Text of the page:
21. What is exhaust gas? What types of pollutants does it contain?

Exhaust gas is emitted as a result of combustion of fuels. As such, it will contain CO, NOx, and possibly SO2. It can include unreacted fuel vapors or particulate matter.

22. Based on Figure 16.4.3, rank the different pollutants emitted in 2017 from greatest to least.

CO > VOC > NOx > NH3 > PM10 > SO2 > PM2.5

23. Based on Figure 16.4.3, what is the largest anthropogenic source of each pollutant?

CO: highway vehicles

NH3: industrial and other processes

NOx: stationary fuel combustion and highway vehicles

PM2.5: stationary fuel combustion and industrial and other processes

PM10: industrial and other processes

SO2: stationary fuel combustion

VOC: industrial and other processes

24. What is an example of a stationary fuel combustion source?

Coal-burning power plant

## 16.5:  Photochemical Smog

25. What are the ingredients and conditions leading to the formation of photochemical smog?

The ingredients are nitrogen oxides from combustion products, oxygen gas in the atmosphere, and VOCs. The conditions necessary are dry, stagnant air that allows the gases to accumulate and provides UV light to initiate the reactions.

26. What is an important health effect of nitrogen dioxide? Why is it particularly important in atmospheric chemistry?

It aggravates respiratory diseases. It is important in atmospheric chemistry as it is a precursor and intermediate in the formation of photochemical smog.

27. What substances are found in a smoggy atmosphere?

Ozone in the main component. Oxygen-rich organic compounds. Nitrogen oxides. VOCs.

28. What are some harmful effects of smog?

Difficulty in breathing and irritation to eyes and respiratory tract. Damage to plants and materials attacked by oxidants. The formation of visibility-reducing atmospheric particles.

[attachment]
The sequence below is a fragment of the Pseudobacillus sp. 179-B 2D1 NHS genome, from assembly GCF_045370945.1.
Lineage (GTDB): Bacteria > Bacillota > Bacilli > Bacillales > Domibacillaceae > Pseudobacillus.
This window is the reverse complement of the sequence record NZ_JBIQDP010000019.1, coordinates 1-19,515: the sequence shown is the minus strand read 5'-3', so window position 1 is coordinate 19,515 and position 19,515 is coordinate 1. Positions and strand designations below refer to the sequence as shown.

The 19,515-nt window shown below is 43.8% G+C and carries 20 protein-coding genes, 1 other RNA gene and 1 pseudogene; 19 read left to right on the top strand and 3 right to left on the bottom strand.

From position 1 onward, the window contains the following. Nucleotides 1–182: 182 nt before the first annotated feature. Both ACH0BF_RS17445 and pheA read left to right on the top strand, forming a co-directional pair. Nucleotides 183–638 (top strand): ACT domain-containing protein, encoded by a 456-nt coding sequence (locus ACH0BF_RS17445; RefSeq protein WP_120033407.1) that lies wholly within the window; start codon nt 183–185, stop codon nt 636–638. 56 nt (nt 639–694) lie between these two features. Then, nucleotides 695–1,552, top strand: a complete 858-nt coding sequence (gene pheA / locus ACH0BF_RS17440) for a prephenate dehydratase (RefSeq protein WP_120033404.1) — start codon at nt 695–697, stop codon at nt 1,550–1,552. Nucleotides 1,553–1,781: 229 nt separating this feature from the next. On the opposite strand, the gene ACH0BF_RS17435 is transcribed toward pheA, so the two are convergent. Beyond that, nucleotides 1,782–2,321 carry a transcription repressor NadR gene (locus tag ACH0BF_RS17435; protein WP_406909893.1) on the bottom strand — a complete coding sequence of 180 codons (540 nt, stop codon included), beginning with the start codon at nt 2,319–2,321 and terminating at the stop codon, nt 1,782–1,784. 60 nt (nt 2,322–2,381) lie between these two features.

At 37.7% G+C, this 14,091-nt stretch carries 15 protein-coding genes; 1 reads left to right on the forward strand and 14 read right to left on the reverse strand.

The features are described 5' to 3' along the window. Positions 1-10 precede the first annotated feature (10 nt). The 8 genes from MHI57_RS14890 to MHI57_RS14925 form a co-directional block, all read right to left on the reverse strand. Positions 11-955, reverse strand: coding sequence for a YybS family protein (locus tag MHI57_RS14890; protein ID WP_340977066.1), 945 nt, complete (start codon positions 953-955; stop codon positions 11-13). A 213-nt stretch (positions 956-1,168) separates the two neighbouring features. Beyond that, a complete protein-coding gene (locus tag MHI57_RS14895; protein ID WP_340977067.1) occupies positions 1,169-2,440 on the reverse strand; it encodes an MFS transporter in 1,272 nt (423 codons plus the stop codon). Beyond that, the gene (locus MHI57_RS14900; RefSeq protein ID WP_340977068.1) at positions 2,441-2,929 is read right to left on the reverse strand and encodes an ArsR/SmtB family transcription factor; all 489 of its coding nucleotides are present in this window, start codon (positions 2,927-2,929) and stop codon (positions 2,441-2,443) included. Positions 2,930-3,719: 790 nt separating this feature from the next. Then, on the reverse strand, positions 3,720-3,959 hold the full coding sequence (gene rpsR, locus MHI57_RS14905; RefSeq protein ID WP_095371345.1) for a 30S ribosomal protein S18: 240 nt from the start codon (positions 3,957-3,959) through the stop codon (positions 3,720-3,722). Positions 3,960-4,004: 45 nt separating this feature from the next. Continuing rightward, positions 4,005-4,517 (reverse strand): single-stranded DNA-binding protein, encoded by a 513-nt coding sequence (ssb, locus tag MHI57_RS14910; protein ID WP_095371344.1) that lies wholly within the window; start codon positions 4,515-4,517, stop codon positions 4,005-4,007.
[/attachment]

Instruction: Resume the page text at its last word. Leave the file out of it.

29. What is a serious air pollution phenomenon resulting from an atmospheric reaction of sulfur dioxide?

Industrial smog

30. What are the major constituents of industrial smog?

Soot, fly ash, sulfur dioxide, sodium chloride, and calcium sulfate particles

31. What is a secondary environmental problem that can arise from industrial smog?

Formation of acid rain

32. What is a method used to separate sulfur dioxide from furnace stack gas?

Scrubbers that react SO2 with CaO to produce a solid precipitate that is collected

## 16.6:  Clean Air

33. What are two major classes of atmospheric particles, or aerosols, based upon how they are produced?

Dispersion aerosols formed by grinding solids and dispersing dusts; condensation aerosols formed by the condensation of gases or vapors

34. List five means of controlling particle emissions.

Sedimentation, inertial mechanisms, baghouses, scrubbers, and electrostatic precipitators

35. What have been some of the effects of the Clean Air Acts on pollutant levels? What have been some benefits experienced in the US over the same time? You may wish to reference Figure 16.6.2 and Figure 16.6.3.

Answers can include percent declines for different pollutants, steady energy consumption, and increases in vehicular travel and GDP.

36. What are some of the ways that green chemistry can help prevent air pollution?

Answers can include scrubbers to eliminate SO2 emissions, catalytic converters to minimize nitrogen oxides, limiting release of VOCs, reformulating gasoline to allow for better combustion, etc.

## 16.7:  Global Warming

37. What is the definition of global warming?

The increase in the average temperature of the Earth's atmosphere due to elevated greenhouse gas concentrations.

38. What is the definition of climate change? How does it differ from global warming?

It includes global warming and the resulting large-scale shifts in weather patterns. It differs in that it looks at the effects of the increased temperatures on other areas of the Earth (like the weather).

39. What chemical species in the stratosphere is essential for life on Earth? Why is it important?

Ozone. It blocks UV light which would cause severe damage to biological species.

40. In what respect does the radiation by which Earth loses energy differ from that by which it gets energy from the sun?

The Earth gets it energy from the sun as UV and visible light. It radiates it back to the atmosphere as infrared radiation (heat).

41. What is the definition of albedo? What types of surfaces have beneficial albedos?